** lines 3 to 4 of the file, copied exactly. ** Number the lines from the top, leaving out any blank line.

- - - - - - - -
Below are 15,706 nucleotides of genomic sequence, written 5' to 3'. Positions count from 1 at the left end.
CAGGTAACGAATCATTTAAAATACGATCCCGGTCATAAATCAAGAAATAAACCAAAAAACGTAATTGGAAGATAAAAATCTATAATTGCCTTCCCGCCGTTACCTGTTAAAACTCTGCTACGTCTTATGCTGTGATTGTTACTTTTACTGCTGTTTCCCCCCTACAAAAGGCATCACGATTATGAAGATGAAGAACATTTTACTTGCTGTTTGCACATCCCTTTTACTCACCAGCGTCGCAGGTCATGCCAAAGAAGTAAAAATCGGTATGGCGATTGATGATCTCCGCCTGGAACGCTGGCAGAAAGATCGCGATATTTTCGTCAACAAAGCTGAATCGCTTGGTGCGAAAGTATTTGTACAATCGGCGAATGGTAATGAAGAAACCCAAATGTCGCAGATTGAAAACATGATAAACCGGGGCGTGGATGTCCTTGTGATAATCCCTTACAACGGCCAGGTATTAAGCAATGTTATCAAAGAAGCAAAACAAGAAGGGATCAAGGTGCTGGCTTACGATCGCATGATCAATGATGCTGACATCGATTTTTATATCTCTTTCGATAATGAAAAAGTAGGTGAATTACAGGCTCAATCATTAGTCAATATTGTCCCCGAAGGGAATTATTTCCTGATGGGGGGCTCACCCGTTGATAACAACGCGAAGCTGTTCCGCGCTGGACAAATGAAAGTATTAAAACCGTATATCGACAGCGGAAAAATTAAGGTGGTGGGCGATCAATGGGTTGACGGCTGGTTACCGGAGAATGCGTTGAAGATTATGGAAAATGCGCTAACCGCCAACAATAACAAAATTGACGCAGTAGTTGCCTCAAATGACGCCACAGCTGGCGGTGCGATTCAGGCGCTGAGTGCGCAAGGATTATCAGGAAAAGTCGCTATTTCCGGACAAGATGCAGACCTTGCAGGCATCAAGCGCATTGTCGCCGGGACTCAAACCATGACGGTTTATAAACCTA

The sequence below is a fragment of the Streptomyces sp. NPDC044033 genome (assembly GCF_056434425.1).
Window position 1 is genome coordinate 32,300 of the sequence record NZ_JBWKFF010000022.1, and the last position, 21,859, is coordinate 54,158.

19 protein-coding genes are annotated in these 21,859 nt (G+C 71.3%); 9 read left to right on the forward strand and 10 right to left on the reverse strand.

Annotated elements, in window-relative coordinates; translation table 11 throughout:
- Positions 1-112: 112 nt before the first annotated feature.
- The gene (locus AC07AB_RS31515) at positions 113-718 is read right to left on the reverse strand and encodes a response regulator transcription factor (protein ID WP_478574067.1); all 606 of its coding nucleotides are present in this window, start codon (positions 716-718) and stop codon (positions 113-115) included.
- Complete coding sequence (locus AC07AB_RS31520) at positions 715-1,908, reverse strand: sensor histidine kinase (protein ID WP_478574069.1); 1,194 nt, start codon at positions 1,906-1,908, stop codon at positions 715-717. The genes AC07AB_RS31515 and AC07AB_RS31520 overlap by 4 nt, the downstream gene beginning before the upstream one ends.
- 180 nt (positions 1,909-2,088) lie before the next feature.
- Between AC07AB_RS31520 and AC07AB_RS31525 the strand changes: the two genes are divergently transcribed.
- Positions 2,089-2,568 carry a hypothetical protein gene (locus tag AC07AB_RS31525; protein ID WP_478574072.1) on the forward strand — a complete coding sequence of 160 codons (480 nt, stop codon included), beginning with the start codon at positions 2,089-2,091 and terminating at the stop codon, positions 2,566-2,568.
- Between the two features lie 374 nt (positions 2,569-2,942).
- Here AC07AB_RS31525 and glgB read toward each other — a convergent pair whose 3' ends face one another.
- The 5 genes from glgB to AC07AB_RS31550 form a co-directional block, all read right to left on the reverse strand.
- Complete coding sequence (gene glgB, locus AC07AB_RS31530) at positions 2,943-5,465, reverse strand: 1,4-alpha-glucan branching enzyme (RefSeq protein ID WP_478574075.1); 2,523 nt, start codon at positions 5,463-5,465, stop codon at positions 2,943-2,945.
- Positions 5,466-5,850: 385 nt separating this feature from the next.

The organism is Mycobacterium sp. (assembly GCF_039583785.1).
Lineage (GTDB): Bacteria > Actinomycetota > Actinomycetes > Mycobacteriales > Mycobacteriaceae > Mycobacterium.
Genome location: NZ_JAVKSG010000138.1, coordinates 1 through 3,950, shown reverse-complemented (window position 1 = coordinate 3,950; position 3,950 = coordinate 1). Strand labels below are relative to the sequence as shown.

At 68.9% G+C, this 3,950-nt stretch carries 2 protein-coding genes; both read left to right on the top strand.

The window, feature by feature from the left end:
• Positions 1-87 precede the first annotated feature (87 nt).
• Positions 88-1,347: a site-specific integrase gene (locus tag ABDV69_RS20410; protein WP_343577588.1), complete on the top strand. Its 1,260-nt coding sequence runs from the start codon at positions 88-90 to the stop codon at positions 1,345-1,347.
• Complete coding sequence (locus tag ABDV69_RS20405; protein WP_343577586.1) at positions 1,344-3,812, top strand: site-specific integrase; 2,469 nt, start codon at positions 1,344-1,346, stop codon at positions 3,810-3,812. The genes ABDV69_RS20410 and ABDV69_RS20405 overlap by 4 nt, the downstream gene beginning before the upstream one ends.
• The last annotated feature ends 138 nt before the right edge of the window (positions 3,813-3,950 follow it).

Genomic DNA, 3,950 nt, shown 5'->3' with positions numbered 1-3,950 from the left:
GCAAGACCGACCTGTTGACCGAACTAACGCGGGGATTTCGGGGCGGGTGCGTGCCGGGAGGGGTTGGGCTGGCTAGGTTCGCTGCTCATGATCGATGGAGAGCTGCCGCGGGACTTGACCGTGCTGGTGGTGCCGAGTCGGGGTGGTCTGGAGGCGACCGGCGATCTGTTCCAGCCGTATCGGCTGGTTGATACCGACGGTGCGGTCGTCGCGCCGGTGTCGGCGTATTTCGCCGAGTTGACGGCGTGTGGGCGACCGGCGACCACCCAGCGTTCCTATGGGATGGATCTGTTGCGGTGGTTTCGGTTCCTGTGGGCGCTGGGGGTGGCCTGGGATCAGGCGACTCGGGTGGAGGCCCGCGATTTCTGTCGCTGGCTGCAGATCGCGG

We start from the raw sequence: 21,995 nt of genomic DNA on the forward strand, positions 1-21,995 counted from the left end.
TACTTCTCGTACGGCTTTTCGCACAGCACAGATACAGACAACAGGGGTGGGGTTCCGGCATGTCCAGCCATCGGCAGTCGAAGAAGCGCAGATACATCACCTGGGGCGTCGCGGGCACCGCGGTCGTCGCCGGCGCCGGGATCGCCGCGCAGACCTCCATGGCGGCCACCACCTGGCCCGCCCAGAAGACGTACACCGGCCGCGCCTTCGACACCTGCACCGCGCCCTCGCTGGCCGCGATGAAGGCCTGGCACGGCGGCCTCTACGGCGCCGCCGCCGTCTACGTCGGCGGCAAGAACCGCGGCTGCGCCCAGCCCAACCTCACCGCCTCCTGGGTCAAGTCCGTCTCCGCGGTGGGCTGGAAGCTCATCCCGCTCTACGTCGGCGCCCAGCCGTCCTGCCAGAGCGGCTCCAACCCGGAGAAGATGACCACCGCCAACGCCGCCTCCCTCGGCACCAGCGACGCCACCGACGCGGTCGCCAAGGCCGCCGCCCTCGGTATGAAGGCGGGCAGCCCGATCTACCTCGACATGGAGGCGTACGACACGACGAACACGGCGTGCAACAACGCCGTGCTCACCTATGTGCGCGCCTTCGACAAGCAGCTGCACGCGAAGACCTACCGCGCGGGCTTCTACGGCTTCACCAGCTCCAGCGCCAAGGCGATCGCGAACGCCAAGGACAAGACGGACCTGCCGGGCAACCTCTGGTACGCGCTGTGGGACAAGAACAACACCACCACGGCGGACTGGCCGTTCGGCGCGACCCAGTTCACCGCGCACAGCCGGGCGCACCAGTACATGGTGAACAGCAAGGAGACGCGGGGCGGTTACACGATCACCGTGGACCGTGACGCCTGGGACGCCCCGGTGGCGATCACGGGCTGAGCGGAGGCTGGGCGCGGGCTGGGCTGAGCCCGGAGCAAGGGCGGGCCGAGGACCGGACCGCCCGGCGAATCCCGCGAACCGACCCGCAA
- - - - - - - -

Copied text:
The sequence below is a fragment of the Streptomyces sp. NPDC044033 genome (assembly GCF_056434425.1).
Window position 1 is genome coordinate 32,300 of the sequence record NZ_JBWKFF010000022.1, and the last position, 21,859, is coordinate 54,158.